Afterwards, almost every adult would repair to the Aussie where sorrows were slowly drowned and reminiscences shared at great length. On other sad occasions when mourners came from beyond Greymouth, hired buses would wait outside the pub indefinitely. Those were the days of six o'clock closing when the screech of the huge iron cemetery gates could be heard regularly at 6.15 p.m. as they were slammed shut by the sexton on his way home from the pub. Of course, after a sustaining meal he returned with the majority of locals to play poker into the wee small hours, or perhaps forty-fives, a card game peculiar to the Coast and at which my father was an expert.

We children watched daily for a certain really rotund gentleman who lived at South Beach, a mile or so past Karoro, to come weaving along about 6.30 p.m. on his ancient bike. It was necessary for him to cross the railway line to reach his side of the road which sloped slightly. He rarely let us down. He would negotiate carefully till he reached the tracks, then gently subside until both he and his bike were entangled across the rails. He never hurt himself as he was so chubby, and he never lost his cool. At no time was he in danger from on-coming trains as we all knew the daily schedule. Which brings to mind the fact that because there was a family called Bellis not far from us, for years I thought the ballast train belonged to Mr. Bellis.

The cemetery taught me a lot. It was there that I learned how to spell and pronounce foreign names. I used to ride my bike through all sections of the graves and inspect the dates of birth and death, and if over the age of thirty, the deceased had had in my opinion a good innings.

Among Greymouth's approximately 9000 residents were many inhabitants of foreign extraction - German, Dutch, Jugoslav, Italian, Jew and of course the Chinese who were greatly respected. No-one to my knowledge thought of them as foreigners - they were Coasters. To us, foreigners were those who came from 'over the hill' in Christchurch.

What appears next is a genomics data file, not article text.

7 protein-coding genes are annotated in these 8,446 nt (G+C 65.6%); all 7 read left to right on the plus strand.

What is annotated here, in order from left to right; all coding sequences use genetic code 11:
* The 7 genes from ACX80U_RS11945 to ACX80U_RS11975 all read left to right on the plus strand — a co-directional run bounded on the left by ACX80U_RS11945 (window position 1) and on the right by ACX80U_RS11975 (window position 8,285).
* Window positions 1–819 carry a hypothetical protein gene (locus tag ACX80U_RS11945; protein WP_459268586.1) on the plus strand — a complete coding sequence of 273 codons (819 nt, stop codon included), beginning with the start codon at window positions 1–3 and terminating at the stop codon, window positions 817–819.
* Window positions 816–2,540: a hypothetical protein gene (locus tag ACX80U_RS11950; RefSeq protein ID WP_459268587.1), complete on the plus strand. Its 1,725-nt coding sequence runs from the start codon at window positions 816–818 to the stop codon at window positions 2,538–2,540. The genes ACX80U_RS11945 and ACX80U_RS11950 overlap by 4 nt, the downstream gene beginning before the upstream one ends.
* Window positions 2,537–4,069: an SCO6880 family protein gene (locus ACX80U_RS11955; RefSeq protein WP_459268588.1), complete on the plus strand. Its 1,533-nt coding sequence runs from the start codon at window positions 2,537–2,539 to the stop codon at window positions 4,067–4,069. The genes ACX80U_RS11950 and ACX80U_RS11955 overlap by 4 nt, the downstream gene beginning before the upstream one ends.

Chinese funerals were of tremendous interest to us children. In those days some of the older Chinese men wore pigtails, and we were always intrigued to see them file the two miles from town to the cemetery. We would follow up the long drive and wait for the crackers to be lit, lurking a short distance from the graveside. The crackers were to scare away any evil spirits. Then boiled lollies would be tossed about in order to placate any such wicked spirits. Of course, we'd be in like vultures, but the Chinese just smiled and nodded. They were so gentle.

The lady who did our weekly wash while my mother was temporarily ill was married to a Chinese, a tiny wrinkled smiling man with whom I became quite friendly. He insisted that the quickest way to cure a cold or fever was to climb into bed fully clothed, smother the aching frame with every covering available, eat nothing and sweat. He would bury himself deep under the blankets when stricken and not emerge for days - cured.